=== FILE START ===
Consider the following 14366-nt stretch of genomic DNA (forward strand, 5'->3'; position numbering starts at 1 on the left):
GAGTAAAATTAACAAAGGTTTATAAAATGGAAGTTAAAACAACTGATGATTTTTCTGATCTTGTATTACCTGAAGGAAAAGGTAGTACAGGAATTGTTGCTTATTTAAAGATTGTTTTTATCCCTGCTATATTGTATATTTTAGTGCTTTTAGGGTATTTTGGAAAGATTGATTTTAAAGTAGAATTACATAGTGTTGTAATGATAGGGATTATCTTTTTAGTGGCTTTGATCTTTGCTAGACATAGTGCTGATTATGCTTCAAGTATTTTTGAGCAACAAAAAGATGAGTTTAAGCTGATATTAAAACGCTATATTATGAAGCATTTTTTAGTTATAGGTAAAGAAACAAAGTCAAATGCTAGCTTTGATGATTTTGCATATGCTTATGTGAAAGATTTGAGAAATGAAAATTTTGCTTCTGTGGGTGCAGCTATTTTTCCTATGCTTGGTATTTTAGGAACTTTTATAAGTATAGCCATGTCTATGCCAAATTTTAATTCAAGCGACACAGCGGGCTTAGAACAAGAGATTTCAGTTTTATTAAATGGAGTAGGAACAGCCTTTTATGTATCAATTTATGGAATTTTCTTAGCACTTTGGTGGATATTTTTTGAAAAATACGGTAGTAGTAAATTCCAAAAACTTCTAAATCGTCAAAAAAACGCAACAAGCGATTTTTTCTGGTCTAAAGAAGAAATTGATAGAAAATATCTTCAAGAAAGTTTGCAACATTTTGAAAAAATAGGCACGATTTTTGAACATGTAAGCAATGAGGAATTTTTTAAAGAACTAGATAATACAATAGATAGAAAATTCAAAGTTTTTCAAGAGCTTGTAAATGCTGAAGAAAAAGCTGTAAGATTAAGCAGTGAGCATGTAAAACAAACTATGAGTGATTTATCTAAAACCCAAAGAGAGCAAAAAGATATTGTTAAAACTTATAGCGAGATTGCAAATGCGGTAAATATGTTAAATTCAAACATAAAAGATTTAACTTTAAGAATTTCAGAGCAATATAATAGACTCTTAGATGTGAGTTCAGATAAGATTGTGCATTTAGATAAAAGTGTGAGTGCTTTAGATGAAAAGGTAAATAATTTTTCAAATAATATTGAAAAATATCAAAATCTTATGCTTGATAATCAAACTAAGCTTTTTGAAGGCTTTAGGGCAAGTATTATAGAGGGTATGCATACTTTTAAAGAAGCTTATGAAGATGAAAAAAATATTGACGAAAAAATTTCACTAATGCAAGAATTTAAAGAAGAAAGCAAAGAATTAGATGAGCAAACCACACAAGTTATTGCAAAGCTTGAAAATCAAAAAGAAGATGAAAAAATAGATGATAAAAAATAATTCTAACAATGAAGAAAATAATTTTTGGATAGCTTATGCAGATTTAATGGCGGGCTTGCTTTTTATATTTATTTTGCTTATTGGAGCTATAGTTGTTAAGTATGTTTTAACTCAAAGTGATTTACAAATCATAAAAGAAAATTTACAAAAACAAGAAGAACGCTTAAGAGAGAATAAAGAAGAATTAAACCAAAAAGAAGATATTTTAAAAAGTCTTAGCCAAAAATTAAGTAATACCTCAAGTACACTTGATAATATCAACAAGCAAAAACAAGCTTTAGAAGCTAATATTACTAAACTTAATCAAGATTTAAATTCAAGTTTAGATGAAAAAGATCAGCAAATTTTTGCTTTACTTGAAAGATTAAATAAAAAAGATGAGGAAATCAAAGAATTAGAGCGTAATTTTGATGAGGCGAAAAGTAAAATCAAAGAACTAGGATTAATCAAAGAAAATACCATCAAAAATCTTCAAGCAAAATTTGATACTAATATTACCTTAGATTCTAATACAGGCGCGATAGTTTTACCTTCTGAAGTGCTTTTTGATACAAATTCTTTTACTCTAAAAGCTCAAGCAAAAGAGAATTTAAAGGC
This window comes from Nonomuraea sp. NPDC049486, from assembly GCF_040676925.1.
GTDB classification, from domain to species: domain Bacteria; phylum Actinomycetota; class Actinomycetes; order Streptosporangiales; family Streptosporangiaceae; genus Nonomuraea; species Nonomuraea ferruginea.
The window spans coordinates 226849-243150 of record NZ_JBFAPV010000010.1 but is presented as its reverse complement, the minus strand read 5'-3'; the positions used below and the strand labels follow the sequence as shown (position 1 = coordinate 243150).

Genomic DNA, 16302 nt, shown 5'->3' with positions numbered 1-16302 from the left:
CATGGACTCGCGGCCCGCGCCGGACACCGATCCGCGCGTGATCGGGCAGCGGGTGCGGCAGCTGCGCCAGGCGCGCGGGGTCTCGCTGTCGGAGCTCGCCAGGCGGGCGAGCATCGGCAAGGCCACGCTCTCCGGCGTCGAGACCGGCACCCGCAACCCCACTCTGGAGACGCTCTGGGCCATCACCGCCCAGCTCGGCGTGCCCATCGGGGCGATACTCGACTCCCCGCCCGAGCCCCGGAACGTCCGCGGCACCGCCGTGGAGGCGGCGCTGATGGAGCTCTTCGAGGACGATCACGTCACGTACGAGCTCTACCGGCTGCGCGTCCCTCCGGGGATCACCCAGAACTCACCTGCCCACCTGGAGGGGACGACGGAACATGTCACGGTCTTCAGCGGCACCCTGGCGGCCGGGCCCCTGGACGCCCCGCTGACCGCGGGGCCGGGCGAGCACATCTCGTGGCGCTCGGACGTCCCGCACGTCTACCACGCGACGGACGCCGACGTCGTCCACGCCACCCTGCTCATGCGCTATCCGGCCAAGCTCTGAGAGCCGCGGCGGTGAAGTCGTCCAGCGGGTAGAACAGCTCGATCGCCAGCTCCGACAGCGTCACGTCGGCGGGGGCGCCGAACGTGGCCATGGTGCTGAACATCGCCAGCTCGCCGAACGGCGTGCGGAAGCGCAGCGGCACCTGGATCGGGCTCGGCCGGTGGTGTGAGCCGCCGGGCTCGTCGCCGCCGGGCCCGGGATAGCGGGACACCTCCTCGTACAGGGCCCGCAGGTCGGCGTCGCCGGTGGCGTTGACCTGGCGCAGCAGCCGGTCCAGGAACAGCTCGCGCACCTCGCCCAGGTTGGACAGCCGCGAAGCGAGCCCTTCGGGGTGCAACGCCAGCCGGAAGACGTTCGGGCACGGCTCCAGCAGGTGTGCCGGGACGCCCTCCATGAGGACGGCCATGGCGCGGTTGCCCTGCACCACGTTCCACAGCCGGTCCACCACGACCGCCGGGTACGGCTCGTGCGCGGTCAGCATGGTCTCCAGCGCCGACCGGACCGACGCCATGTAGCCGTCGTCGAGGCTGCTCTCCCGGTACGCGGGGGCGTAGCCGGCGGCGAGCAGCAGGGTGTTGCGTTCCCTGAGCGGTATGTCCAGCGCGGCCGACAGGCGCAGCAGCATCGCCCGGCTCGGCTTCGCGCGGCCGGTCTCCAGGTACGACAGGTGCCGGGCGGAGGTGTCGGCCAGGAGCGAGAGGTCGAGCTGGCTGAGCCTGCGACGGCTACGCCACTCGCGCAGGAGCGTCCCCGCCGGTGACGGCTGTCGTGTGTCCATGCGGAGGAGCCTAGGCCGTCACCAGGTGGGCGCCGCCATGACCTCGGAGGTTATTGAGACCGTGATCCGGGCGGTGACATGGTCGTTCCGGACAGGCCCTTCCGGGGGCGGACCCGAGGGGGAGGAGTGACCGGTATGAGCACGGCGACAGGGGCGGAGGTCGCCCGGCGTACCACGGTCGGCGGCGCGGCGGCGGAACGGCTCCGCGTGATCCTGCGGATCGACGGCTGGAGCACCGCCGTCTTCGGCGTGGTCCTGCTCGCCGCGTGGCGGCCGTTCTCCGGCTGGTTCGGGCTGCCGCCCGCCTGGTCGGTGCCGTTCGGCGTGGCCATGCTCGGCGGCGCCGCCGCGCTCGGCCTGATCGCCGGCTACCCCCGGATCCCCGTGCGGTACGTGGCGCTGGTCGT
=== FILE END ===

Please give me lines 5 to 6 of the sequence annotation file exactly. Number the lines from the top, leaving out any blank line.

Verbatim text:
The window spans coordinates 226849-243150 of record NZ_JBFAPV010000010.1 but is presented as its reverse complement, the minus strand read 5'-3'; the positions used below and the strand labels follow the sequence as shown (position 1 = coordinate 243150).

Genomic DNA, 16302 nt, shown 5'->3' with positions numbered 1-16302 from the left: